Leading medical groups like the American College of Obstetricians and Gynecologists (ACOG), the Society for Maternal-Fetal Medicine (SMFM), and the American College of Medical Genetics (ACMG) agree: non-invasive prenatal testing (NIPT) is the most accurate screening test for common chromosomal disorders and should be recommended for all pregnancies, regardless of risk level.
Fortunately, most major health insurance companies – including all twenty of the largest commercial payers in the country – now cover NIPT access for all expectant mothers. Unfortunately, there remain a few private health insurance companies, including the nation’s largest insurer UnitedHealthcare (UHC), that still impose unnecessary administrative hurdles like preauthorization requirements that inhibit timely NIPT access for pregnant women.
What are “preauthorization requirements” and how do they impact access to NIPT?
Preauthorization requirements call for physicians to obtain prior authorization (PA) for specific tests, procedures, or care such as NIPT. Private insurers like UHC often argue that the goal of these policies is to ensure genetic testing is performed for appropriate clinical indications. They also argue that PA requirements underscore the importance of counseling prior to these tests so that patients are informed about their risks, benefits, alternatives of each type of test for the individual, as well as other information. This argument falls apart, however, when one takes a closer look at which specific tests or procedures actually require PA from UHC. For example, UHC currently does not have PA requirements for standard quad screen serum testing – a test that has 19x higher false positive rates than NIPT. Wouldn’t it make more sense for counseling to be available to patients who receive less accurate prenatal testing options like quad screen serum testing than to those who receive newer, more accurate tests like NIPT?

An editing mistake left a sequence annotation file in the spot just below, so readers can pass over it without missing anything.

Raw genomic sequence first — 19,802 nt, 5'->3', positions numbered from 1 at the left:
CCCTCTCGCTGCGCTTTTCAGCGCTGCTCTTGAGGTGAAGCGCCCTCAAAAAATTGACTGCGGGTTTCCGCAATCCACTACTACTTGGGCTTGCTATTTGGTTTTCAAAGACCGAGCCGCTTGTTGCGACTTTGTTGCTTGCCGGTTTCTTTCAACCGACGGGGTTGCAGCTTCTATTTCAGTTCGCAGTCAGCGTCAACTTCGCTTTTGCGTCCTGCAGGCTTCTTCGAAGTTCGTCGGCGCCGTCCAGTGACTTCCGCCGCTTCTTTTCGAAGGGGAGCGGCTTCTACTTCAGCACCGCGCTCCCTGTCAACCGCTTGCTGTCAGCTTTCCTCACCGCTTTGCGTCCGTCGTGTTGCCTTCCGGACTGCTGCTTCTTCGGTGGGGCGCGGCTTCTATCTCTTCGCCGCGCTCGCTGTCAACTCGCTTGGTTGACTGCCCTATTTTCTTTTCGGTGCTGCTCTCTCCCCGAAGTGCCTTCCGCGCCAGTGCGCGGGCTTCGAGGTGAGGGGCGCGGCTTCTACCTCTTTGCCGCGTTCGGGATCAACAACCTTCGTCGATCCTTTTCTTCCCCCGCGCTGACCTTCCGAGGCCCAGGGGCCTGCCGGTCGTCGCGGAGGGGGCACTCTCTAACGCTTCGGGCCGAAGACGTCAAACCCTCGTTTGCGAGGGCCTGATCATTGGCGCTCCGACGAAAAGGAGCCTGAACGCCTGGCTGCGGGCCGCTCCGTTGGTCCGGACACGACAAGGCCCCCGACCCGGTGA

Furthermore, as Stand Up for APA board member Brianna Wetherbe points out:
“Preauthorization requirements place additional burdens on physicians and their staff, negatively impacting access to genetic testing. A 2020 American Medical Association physician survey found that 94% of expert respondents agreed that preauthorization requirements delay their patients’ access to necessary care, and 79% agreed this can sometimes lead to abandoning treatment.”
While prior authorizations may understandably be required for extremely expensive medications or procedures like PET scans and MRIs, NIPT is already considered by most physicians as the standard of care.
It’s time for UnitedHealthcare to remove these PA requirements around NIPT for all pregnant women.